Gather around, kids. I’m going to tell you a story about the far-out land of California.
Once upon a time, contented cows chewed cud and milk flowed in the little town of Dairy Valley.
Dairy Valley was part of an agricultural belt which once stretched from Compton to Buena Park. Cattle had been raised there since Spanish colonial days, but the dairy business really began in earnest in the 1930’s when many people migrated to the area from Holland, where they had been dairy farmers.
By the 1940’s the area produced 500,000 gallons of milk monthly and the Dutch immigrants had created a strong community. They listened to sermons in Dutch Reformed Churches, read newspapers and held social events all in their native language. When the King and Queen of Holland visited the United States in 1952, they paid Dairy Valley a visit.
Dairy Valley was a happy place. The area formally incorporated as a California city in 1956, including within it 400 dairies, 100,000 cows, 106,300 chickens and 3,439 people.
But then property taxes and land value began to rise. The post-WWII Southern California urban sprawl surrounded the little community of farmers. Agriculture became unprofitable and difficult. In 1963, large-scale residential development was approved. A few years later, the city’s name was changed to Cerritos and the dairy farmers were on their way out.
Their way out, was to San Bernardino County, east of Chino.
Having learned their lesson in Los Angeles County, the dairy community had a plan. They prevailed on the San Bernardino County government to create an agricultural preserve. It would be illegal to do anything except agriculture in this large chunk of the Inland Empire. The area, informally known as the “Chino Ag Preserve” was created in 1968 and became the new home of the primarily Dutch dairy community where they could live happily ever after.
And the Ag Preserve was a happy place. Within the 17,000 acre preserve, 200 farms and 200,000 cows produced most of Southern California’s milk. Only two other California counties produced more dairy products. None of that scary residential development was allowed.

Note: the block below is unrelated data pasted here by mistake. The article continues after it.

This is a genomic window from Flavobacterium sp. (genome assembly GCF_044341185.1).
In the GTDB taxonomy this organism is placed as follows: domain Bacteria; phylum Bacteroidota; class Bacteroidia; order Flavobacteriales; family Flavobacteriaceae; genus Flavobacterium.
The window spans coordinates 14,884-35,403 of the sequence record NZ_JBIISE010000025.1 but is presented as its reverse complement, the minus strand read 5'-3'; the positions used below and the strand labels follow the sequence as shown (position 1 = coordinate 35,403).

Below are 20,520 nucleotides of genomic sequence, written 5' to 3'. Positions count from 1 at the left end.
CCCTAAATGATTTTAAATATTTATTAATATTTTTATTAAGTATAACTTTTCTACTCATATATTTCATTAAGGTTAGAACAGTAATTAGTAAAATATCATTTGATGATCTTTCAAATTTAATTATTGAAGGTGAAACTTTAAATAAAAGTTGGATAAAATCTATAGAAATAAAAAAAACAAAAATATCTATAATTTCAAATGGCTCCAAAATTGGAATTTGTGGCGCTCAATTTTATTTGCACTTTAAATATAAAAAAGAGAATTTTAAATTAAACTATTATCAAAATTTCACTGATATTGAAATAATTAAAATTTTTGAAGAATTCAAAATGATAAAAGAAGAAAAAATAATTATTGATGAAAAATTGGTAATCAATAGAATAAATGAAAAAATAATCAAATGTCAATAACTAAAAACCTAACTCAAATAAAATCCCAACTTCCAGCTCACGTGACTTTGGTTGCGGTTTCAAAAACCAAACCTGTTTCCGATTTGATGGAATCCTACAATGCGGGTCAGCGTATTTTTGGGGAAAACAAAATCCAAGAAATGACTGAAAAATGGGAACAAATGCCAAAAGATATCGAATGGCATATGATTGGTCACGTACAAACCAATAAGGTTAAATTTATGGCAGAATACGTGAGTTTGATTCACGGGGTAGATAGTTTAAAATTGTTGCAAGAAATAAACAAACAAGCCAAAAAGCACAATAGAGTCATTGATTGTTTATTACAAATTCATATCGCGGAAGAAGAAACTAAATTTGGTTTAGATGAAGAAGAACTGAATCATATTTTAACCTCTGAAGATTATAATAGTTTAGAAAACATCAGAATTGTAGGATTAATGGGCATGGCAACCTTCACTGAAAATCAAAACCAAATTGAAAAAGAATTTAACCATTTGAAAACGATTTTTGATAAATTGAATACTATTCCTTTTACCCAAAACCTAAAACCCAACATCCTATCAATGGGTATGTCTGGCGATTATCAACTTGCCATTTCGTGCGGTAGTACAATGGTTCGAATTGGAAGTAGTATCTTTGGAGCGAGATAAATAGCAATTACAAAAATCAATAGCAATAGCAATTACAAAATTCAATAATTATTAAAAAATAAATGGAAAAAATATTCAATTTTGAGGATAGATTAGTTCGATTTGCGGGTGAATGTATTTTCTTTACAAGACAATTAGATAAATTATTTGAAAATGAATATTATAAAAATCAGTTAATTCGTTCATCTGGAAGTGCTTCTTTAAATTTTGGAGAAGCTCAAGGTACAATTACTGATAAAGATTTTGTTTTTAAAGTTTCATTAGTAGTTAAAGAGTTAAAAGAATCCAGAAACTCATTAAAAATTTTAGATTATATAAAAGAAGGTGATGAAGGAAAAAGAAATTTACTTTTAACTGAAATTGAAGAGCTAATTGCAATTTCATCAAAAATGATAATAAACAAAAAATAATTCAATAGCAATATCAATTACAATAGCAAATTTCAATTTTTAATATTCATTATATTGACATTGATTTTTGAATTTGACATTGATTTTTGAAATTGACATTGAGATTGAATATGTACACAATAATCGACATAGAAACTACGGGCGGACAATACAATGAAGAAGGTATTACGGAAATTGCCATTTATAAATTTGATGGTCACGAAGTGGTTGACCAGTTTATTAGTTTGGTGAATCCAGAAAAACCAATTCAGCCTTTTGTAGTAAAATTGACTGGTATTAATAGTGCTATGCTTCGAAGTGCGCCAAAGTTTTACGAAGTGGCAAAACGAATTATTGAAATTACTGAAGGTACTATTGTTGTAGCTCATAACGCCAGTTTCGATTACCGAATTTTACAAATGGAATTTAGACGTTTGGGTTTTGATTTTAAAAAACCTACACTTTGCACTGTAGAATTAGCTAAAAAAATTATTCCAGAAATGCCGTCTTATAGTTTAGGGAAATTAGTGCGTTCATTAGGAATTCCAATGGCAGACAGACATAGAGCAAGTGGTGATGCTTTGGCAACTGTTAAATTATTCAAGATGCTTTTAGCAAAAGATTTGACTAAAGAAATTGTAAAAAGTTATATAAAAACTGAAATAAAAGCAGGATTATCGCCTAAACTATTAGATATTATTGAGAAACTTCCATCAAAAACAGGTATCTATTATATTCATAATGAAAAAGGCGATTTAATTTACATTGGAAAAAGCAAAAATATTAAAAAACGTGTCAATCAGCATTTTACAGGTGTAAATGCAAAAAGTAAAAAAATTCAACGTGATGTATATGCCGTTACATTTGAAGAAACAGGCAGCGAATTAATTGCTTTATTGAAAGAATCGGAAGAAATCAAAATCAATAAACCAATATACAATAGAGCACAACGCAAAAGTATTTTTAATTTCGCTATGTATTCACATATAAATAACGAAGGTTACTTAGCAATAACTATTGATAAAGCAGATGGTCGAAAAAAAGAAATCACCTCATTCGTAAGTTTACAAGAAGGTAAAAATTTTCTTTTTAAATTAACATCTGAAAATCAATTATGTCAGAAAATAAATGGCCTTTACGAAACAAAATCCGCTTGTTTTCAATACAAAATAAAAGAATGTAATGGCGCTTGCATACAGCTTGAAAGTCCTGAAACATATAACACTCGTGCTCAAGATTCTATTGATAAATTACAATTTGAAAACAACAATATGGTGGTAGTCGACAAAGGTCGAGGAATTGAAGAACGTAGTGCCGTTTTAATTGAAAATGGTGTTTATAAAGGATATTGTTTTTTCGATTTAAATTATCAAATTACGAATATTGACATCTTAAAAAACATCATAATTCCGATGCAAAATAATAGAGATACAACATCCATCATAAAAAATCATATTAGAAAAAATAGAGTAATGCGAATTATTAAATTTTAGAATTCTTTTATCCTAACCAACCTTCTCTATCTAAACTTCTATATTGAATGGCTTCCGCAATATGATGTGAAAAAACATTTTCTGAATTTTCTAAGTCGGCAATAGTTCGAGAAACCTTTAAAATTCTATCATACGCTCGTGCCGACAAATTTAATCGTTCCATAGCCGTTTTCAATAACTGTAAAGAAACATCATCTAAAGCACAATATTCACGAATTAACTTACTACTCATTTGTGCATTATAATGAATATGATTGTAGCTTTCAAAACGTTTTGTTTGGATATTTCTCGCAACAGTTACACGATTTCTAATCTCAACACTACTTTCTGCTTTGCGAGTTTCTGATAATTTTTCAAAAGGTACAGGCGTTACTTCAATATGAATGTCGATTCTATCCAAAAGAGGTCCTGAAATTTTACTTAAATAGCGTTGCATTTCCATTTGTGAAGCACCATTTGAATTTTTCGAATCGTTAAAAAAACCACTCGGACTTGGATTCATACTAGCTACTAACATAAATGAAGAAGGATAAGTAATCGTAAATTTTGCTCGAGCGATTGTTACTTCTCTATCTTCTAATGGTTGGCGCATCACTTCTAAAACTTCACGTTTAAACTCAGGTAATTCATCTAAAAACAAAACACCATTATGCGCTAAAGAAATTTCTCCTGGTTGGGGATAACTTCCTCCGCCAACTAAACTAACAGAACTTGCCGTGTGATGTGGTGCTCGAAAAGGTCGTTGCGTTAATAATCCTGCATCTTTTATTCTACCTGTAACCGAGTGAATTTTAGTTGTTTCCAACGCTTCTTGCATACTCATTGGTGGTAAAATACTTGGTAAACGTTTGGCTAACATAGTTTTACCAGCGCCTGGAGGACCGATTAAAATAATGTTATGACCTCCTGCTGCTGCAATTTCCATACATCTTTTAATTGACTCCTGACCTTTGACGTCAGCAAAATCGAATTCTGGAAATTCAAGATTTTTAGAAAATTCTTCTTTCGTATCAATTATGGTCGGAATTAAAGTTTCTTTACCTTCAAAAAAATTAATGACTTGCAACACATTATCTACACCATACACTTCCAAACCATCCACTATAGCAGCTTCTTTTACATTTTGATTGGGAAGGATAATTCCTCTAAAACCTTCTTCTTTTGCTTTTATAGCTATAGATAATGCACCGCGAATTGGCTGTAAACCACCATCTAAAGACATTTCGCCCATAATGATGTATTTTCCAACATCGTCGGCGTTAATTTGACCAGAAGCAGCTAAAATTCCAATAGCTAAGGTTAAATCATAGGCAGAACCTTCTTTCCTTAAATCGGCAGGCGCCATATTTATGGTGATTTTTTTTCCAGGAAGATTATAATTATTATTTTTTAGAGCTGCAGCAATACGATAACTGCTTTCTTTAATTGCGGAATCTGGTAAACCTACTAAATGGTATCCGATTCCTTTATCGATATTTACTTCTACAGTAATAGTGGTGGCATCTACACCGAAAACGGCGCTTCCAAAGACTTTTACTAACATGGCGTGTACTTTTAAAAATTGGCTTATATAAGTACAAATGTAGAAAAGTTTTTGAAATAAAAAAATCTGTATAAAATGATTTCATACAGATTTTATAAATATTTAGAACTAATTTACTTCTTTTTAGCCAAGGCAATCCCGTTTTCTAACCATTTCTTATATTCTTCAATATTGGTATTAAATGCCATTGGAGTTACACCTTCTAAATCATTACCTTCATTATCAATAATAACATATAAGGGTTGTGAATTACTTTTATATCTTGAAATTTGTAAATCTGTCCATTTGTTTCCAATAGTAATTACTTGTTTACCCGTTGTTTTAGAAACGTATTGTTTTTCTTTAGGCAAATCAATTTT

Hay was consumed and cows were milked for twenty-five years. Then the farmers noticed something. All around them the Inland Empire was booming. Real estate prices were going sky-high. Their land had become extremely valuable.
There was only one small problem. They couldn’t sell it.
Actually, there were several problems.
The farmers went to the county to get the special status of the Ag Preserve revoked, but many of them had signed up under the Williamson Act – a conservation law that granted substantial property-tax breaks to land owners who agreed to restrict their land to agricultural use for ten years. Delays.
There was also the Acquisition and Preservation Program of the California Wildlife, Coastal and Parkland Conservation Act which gave funds to the county to keep agricultural land intact. Delays.
Then there were law suits by the Sierra Club and the Endangered Habitats League who wanted the area preserved as open space. Delays.
Many of the dairies began to leave, anyway. Some went to the San Joaquin Valley, but most went out of state to New Mexico and Wisconsin where environmental laws were not as strict.
It took about ten years, but eventually the Ag Preserve was no more and the land had been split up between the cities of Chino and Ontario. At last, the government no longer stood between the farmers and selling their land for big profits.
There was just one problem. The real estate market had crashed (that was the government’s fault, too, but that’s another tale.)
So kids, what’s the moral of our story? As you drive down Euclid Avenue under the gaze of the now not-so-contented cows, remember: Be very careful when you ask the government to restrict your economic freedom. The government will probably do what you want, but it’s a lot easier to get such laws passed, than it is to get them repealed.
And without Freedom, there is no happily ever after.